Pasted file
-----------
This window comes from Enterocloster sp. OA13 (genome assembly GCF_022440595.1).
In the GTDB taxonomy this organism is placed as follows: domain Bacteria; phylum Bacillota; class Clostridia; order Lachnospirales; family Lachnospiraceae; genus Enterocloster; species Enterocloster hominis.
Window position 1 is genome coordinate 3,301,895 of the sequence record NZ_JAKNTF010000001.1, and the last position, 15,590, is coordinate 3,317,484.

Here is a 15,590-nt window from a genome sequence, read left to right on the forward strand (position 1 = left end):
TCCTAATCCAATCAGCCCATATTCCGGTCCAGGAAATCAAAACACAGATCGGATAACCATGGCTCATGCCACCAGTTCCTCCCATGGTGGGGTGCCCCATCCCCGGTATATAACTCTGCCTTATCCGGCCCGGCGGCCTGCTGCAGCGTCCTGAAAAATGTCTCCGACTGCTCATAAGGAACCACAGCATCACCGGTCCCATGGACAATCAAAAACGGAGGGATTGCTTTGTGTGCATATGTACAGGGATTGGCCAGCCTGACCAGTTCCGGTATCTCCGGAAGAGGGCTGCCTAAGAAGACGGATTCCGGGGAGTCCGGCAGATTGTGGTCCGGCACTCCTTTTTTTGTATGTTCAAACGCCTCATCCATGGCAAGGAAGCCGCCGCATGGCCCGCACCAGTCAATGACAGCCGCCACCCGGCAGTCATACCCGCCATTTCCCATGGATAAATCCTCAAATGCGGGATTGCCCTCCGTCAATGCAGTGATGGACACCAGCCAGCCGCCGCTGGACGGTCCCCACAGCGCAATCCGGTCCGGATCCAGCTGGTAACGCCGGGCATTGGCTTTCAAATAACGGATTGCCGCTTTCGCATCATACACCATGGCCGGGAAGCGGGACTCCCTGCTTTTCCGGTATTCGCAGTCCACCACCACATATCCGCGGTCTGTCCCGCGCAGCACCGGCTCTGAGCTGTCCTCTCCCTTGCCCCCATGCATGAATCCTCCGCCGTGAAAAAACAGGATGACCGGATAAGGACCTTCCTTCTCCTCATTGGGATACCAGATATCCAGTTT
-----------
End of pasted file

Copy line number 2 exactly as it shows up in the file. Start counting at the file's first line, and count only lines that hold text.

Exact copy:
In the GTDB taxonomy this organism is placed as follows: domain Bacteria; phylum Bacillota; class Clostridia; order Lachnospirales; family Lachnospiraceae; genus Enterocloster; species Enterocloster hominis.